Mike Vickers' Blog

April 19, 2010

Social Media & The Future of the City

Filed under: ecademy, In Our Time — derryvickers @ 9:44 pm

I start this blog by unreservedly commending, as I do so often, the Radio 4 Programme ‘In Our Time’ hosted by Melvyn Bragg.  The programme goes out live every Thursday morning at just after 9 am.  Melvyn introduces a topic which three academics discuss for ¾ hour.  Last week it was the Zulu Wars, the previous week it was the essayist William Hazlitt but the programme I want to discuss here is the one covered on the previous two weeks before Hazlitt.  The Discussion was on The City from the earliest times to the present day.  The population of Ur in 2000 BC was sixty thousand, China too had large cities at this time, then came Athens which was in comparison relatively small, Rome was around 1 million and Bagdad was in its hey day around 2 million.  Of course much of the two programmes concentrated on European cities.  London featured large, and as a largely trading city with its narrow streets was contrasted with Paris and its wide boulevards which was built to celebrate the unity of France and magnificence of its kings. Few people actually live now in London and the better off commute into Marylebone whilst they in Paris stay in the centre and walk to work – what a nice idea!

Many interesting facts emerged: cities have always been disease ridden and their population’s death rates have been higher than their birth rates, hence they have relied heavily on immigration form the surrounding countryside.  The US being individualist favours the car as a means of transport in the city whilst Europe being collectivist increasingly favours public transport.  Cities have never lasted indefinitely; Ur, Athens and Rome all passed into antiquity.  Currently industrial cities such as Detroit and Liverpool are dying and careful thought needs to go into what to do with such cities.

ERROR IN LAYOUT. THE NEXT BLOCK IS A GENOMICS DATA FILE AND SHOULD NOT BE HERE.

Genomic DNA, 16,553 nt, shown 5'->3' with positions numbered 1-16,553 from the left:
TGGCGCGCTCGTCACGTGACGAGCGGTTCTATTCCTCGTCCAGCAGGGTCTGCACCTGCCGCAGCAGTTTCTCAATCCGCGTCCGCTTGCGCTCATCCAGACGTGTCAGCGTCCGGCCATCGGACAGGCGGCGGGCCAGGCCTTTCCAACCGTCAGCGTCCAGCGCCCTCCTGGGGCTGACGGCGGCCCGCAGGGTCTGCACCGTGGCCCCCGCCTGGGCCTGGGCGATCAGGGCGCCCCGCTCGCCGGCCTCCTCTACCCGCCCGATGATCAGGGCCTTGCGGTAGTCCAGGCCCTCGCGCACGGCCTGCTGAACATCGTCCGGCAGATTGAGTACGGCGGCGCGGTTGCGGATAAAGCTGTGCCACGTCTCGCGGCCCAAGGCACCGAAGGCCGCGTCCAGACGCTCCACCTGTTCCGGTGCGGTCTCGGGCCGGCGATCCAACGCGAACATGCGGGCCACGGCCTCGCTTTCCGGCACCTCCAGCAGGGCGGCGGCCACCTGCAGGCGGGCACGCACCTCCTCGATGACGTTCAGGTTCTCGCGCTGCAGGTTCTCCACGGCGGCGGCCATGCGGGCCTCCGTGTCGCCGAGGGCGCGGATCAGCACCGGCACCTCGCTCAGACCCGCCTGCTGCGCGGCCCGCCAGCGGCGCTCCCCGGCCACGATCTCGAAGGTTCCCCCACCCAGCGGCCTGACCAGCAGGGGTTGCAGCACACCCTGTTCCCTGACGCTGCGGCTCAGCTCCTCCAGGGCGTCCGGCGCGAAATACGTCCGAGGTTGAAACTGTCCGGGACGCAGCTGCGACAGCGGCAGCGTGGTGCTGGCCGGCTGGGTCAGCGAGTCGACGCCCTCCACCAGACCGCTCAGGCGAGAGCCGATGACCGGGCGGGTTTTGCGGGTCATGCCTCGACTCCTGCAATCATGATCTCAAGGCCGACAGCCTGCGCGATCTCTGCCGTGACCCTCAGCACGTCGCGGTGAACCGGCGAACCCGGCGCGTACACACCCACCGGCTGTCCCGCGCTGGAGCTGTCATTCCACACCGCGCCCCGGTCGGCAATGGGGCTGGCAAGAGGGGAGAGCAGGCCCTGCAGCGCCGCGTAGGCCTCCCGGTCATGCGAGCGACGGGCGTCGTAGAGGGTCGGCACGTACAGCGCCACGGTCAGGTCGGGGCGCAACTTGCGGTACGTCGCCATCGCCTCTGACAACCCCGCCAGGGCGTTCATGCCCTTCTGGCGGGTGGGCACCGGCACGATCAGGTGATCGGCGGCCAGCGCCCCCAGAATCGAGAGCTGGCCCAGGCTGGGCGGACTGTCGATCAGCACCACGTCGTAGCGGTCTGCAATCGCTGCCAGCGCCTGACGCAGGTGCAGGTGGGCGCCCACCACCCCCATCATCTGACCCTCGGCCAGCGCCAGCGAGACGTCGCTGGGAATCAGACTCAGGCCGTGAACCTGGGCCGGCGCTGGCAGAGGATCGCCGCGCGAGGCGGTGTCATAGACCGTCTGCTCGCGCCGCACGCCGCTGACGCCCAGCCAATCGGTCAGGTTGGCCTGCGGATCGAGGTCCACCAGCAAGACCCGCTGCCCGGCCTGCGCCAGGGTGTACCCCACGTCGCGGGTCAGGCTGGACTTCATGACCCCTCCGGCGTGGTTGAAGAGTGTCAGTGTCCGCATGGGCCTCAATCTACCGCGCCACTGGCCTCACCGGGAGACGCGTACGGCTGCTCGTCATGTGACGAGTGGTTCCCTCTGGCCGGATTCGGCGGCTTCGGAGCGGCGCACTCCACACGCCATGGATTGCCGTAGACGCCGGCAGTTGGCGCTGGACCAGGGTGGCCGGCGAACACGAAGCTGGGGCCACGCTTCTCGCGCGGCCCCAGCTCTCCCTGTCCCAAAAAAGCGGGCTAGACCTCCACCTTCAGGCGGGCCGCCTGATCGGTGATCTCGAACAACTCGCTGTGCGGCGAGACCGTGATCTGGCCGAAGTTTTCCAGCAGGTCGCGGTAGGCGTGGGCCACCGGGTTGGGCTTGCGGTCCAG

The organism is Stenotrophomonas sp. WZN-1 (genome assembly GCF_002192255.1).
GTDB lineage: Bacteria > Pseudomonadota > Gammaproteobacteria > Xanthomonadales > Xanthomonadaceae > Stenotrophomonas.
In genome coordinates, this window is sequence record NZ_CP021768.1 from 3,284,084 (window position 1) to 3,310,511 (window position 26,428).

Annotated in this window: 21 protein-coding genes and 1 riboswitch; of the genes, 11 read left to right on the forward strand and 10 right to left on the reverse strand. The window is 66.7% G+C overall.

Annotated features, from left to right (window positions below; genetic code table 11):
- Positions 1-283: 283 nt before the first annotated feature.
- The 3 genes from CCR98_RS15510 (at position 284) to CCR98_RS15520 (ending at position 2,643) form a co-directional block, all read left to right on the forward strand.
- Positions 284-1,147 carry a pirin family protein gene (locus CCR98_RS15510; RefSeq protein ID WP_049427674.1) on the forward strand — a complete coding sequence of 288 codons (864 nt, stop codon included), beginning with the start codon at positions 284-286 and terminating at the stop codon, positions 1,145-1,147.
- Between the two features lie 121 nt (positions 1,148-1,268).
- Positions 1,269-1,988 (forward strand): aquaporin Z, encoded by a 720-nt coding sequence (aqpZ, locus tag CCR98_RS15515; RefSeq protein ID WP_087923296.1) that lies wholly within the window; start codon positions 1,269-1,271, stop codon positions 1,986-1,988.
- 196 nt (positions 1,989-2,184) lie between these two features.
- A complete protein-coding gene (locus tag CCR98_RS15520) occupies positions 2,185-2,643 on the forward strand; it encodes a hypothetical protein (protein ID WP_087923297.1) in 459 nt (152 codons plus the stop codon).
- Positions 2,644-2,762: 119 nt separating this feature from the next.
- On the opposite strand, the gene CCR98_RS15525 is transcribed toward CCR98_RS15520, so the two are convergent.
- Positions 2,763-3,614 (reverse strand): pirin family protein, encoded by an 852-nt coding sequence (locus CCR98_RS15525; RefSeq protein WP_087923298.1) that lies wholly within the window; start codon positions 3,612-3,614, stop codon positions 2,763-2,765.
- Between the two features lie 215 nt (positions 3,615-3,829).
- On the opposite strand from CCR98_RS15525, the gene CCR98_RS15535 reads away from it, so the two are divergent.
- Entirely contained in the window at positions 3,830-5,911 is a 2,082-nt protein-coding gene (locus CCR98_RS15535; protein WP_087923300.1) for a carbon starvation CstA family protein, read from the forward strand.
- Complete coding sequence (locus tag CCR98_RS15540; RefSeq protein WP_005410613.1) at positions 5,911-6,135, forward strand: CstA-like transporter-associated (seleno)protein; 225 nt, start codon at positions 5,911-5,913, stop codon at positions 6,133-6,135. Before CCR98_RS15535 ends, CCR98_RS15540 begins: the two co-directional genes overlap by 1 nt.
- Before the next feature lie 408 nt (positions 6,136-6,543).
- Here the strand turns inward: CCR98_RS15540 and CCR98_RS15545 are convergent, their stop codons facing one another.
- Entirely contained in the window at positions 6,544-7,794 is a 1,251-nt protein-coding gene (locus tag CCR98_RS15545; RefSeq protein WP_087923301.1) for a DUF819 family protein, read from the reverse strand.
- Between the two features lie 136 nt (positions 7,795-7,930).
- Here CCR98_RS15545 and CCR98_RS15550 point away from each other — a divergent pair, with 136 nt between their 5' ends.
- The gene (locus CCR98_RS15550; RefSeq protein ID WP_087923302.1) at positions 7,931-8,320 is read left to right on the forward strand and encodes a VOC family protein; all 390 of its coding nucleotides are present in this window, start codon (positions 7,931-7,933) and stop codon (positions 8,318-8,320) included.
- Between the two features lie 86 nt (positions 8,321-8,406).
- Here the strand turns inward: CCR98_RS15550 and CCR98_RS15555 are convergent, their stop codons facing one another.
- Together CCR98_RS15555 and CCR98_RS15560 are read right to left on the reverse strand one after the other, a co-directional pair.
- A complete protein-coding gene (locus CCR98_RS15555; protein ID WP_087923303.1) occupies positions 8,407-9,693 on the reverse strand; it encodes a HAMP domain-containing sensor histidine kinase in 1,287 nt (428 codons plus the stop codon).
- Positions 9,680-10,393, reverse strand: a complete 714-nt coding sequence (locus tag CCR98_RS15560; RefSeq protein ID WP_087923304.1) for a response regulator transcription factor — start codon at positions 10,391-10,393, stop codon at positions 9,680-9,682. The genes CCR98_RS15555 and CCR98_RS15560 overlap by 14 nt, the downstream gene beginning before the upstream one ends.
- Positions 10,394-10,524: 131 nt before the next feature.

One point brought up was to why cities have come into existence and have grown over time and are still appearing in South America for example. Trading was the prime reason, initially in agricultural produce, but then government needed to be centralised, and the point was made that people like to meet face to face whether for business or just socially – in clubs and coffee houses and in meeting rooms etc.   They also like to visit the big shops.

In a previous blog, Know Me, Like Me, Follow Me, I refer to Penny Power who makes the point that a major change is taking place in the twenty first century and business will cease to be conducted in closed boxes and will increasingly be open and random.  I argued that large organisations will still be needed, eg insurance and finance companies, but surely most office workers can now do their work from the comfort of their homes rather than to travel long distances to city offices.  If this becomes accepted, and most catalogue sales persons already do so, the size of our present cities could drop dramatically.  They would then be small compact units providing meetings for business and leisure, music and theatre, and for window gazing. Citizens would come to meet, and socialise, and underpin the relationships they had made through social media.

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